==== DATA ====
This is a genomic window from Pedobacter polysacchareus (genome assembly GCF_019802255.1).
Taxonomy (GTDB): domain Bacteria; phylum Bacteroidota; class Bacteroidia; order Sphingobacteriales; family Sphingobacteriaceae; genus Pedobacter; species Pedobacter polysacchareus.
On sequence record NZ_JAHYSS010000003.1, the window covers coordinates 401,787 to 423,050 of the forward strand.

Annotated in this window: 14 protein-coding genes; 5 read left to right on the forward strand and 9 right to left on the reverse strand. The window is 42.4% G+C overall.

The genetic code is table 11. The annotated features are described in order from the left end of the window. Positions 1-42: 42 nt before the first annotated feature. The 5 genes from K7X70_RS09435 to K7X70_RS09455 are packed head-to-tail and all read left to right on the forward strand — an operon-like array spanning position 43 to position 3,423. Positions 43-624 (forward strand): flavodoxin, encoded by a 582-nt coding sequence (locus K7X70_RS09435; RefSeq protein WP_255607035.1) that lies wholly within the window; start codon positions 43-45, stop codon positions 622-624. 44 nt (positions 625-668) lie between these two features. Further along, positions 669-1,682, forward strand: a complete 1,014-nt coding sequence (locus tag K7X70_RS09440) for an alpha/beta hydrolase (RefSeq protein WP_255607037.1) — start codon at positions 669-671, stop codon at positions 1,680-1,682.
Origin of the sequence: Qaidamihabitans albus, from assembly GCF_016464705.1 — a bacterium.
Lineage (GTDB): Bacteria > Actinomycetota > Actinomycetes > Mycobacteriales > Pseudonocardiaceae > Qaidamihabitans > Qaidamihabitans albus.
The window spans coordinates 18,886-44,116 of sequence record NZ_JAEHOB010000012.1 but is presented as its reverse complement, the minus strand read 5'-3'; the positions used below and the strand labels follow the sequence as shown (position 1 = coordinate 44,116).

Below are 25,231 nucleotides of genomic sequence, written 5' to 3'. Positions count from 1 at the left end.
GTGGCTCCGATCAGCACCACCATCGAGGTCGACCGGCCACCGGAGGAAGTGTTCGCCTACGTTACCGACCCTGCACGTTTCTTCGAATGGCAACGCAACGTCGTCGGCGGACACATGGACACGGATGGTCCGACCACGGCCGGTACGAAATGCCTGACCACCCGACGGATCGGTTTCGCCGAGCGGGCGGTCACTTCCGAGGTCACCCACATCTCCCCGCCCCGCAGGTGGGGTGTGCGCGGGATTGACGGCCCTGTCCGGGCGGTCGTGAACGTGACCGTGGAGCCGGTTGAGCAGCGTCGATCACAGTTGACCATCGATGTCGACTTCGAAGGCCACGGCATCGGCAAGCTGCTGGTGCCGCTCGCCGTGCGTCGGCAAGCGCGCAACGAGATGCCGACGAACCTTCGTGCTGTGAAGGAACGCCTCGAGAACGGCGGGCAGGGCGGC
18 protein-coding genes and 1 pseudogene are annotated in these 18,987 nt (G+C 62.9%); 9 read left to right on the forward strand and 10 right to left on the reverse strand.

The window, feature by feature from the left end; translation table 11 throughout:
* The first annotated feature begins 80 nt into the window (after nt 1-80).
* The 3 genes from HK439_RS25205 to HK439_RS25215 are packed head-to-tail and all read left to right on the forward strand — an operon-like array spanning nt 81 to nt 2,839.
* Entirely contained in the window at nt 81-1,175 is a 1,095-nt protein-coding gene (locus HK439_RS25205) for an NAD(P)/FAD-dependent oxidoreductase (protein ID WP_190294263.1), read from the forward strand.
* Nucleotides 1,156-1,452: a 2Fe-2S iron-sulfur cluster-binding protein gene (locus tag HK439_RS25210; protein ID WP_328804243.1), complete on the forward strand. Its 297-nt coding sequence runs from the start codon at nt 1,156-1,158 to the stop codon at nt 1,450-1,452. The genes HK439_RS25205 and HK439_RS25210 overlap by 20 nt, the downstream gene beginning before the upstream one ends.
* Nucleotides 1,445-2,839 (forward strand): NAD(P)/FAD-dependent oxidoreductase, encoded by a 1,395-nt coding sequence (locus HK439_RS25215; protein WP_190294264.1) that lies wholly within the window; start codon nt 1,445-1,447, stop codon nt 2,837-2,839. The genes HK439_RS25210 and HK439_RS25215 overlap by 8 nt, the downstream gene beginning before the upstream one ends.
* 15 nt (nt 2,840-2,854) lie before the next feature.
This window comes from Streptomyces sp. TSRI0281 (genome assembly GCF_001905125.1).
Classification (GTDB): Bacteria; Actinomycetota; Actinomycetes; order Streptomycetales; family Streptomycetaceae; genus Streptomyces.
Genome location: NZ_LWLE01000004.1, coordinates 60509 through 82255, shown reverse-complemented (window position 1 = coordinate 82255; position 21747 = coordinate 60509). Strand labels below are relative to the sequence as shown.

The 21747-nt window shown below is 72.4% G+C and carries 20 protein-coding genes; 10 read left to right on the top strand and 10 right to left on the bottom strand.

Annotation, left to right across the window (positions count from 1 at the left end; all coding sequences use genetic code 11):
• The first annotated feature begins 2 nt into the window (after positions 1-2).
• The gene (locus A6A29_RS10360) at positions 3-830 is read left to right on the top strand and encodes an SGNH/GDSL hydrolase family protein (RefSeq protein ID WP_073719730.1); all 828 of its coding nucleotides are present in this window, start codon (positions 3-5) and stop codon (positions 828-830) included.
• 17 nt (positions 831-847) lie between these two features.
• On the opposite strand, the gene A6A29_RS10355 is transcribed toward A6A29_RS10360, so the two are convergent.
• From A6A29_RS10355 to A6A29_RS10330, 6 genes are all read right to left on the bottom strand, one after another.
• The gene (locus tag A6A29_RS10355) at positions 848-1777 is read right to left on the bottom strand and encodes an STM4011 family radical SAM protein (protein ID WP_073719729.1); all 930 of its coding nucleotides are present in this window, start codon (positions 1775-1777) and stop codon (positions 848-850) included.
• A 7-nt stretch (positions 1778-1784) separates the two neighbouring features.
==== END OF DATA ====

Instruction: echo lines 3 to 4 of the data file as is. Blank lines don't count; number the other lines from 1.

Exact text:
On sequence record NZ_JAHYSS010000003.1, the window covers coordinates 401,787 to 423,050 of the forward strand.

Annotated in this window: 14 protein-coding genes; 5 read left to right on the forward strand and 9 right to left on the reverse strand. The window is 42.4% G+C overall.